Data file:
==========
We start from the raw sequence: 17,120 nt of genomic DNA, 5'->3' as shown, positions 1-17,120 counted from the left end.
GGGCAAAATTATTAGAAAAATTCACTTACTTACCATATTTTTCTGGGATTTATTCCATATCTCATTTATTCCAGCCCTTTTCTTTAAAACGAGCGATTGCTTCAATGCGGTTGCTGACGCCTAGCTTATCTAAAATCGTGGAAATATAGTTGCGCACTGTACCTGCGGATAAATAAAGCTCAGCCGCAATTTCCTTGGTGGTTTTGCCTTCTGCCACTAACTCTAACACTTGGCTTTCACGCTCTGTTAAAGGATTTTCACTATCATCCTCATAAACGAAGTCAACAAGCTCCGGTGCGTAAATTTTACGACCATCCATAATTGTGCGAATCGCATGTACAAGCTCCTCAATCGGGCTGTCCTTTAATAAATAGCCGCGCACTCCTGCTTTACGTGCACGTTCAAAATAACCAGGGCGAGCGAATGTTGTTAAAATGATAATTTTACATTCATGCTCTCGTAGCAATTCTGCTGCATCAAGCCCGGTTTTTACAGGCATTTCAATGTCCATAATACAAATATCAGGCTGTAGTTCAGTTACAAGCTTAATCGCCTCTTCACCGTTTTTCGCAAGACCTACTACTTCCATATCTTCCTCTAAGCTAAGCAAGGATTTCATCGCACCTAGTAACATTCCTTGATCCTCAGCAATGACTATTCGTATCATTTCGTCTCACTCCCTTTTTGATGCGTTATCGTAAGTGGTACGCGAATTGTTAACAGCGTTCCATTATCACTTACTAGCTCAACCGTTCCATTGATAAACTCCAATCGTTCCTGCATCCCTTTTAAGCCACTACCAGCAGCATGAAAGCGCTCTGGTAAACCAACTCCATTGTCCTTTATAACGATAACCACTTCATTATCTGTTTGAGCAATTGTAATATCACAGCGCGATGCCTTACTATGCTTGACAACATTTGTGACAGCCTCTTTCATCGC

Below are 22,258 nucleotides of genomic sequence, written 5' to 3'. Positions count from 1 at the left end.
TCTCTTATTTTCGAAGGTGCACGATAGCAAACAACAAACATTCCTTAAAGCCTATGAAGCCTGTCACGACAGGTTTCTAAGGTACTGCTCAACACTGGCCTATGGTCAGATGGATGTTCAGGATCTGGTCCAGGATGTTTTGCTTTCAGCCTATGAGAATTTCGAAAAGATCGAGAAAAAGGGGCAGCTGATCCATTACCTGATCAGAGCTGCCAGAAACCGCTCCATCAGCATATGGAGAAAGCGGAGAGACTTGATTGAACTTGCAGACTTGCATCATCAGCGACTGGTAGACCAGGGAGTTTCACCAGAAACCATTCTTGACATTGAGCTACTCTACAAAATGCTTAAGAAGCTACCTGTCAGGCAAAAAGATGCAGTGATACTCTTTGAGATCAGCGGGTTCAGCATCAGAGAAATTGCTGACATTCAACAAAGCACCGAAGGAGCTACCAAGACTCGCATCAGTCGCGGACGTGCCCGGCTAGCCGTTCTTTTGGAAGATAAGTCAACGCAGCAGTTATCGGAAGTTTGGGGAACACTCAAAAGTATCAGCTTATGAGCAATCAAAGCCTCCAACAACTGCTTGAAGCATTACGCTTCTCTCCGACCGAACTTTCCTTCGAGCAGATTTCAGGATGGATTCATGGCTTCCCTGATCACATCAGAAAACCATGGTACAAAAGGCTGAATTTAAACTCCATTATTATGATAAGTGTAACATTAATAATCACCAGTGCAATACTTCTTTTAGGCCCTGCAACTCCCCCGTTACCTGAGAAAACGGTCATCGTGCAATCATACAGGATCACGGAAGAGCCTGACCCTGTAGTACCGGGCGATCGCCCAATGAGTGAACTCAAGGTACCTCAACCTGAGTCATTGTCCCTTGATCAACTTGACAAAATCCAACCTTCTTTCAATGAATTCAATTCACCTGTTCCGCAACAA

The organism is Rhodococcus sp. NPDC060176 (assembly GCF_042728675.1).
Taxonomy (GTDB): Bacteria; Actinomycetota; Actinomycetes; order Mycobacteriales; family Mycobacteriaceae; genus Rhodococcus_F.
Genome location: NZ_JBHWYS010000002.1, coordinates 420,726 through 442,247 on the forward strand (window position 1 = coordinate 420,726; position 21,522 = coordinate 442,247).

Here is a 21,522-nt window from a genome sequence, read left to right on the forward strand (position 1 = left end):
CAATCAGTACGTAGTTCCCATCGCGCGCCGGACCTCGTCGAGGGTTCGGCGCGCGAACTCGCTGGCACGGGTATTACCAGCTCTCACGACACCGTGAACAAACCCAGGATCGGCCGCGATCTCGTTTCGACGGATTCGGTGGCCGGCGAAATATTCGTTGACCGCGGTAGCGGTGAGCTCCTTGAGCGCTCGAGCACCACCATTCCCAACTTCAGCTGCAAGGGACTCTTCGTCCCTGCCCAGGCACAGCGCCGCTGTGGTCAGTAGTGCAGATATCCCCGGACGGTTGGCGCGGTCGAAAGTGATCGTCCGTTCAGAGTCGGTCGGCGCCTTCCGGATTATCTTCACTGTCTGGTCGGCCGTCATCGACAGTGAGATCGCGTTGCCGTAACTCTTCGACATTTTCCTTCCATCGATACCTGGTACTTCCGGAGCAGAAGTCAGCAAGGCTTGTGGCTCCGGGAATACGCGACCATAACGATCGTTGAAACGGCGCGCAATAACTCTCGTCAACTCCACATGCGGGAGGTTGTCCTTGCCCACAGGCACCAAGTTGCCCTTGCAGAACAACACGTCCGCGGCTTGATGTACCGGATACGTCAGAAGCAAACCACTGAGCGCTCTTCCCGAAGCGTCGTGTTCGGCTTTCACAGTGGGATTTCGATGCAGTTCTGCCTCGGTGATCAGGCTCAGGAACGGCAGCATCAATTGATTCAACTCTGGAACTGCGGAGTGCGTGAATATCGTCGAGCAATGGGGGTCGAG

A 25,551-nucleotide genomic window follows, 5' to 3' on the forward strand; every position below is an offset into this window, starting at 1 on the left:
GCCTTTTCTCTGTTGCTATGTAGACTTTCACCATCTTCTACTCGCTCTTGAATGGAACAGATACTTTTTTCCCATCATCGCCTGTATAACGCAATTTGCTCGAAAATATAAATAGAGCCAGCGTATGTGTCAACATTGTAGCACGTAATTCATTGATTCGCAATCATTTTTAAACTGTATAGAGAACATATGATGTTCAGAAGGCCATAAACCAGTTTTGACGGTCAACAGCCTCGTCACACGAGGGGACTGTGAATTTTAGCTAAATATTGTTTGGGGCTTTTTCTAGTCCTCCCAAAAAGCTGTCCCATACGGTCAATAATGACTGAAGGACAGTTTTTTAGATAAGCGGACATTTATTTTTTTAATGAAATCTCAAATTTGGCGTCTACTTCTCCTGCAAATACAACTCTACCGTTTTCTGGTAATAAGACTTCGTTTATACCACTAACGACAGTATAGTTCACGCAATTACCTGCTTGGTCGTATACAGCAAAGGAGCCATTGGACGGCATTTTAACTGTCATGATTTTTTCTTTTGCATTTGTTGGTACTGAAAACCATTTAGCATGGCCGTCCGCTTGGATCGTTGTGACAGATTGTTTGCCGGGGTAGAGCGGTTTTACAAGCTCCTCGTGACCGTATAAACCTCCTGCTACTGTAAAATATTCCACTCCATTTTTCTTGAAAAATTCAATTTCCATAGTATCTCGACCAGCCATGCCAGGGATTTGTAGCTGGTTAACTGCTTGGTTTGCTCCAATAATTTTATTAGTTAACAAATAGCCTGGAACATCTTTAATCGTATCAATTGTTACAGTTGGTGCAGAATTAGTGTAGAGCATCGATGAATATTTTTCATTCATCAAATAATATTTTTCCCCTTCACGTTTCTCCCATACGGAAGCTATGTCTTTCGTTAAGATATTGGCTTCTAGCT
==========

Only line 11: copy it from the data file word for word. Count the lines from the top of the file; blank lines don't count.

GCCTTTTCTCTGTTGCTATGTAGACTTTCACCATCTTCTACTCGCTCTTGAATGGAACAGATACTTTTTTCCCATCATCGCCTGTATAACGCAATTTGCTCGAAAATATAAATAGAGCCAGCGTATGTGTCAACATTGTAGCACGTAATTCATTGATTCGCAATCATTTTTAAACTGTATAGAGAACATATGATGTTCAGAAGGCCATAAACCAGTTTTGACGGTCAACAGCCTCGTCACACGAGGGGACTGTGAATTTTAGCTAAATATTGTTTGGGGCTTTTTCTAGTCCTCCCAAAAAGCTGTCCCATACGGTCAATAATGACTGAAGGACAGTTTTTTAGATAAGCGGACATTTATTTTTTTAATGAAATCTCAAATTTGGCGTCTACTTCTCCTGCAAATACAACTCTACCGTTTTCTGGTAATAAGACTTCGTTTATACCACTAACGACAGTATAGTTCACGCAATTACCTGCTTGGTCGTATACAGCAAAGGAGCCATTGGACGGCATTTTAACTGTCATGATTTTTTCTTTTGCATTTGTTGGTACTGAAAACCATTTAGCATGGCCGTCCGCTTGGATCGTTGTGACAGATTGTTTGCCGGGGTAGAGCGGTTTTACAAGCTCCTCGTGACCGTATAAACCTCCTGCTACTGTAAAATATTCCACTCCATTTTTCTTGAAAAATTCAATTTCCATAGTATCTCGACCAGCCATGCCAGGGATTTGTAGCTGGTTAACTGCTTGGTTTGCTCCAATAATTTTATTAGTTAACAAATAGCCTGGAACATCTTTAATCGTATCAATTGTTACAGTTGGTGCAGAATTAGTGTAGAGCATCGATGAATATTTTTCATTCATCAAATAATATTTTTCCCCTTCACGTTTCTCCCATACGGAAGCTATGTCTTTCGTTAAGATATTGGCTTCTAGCT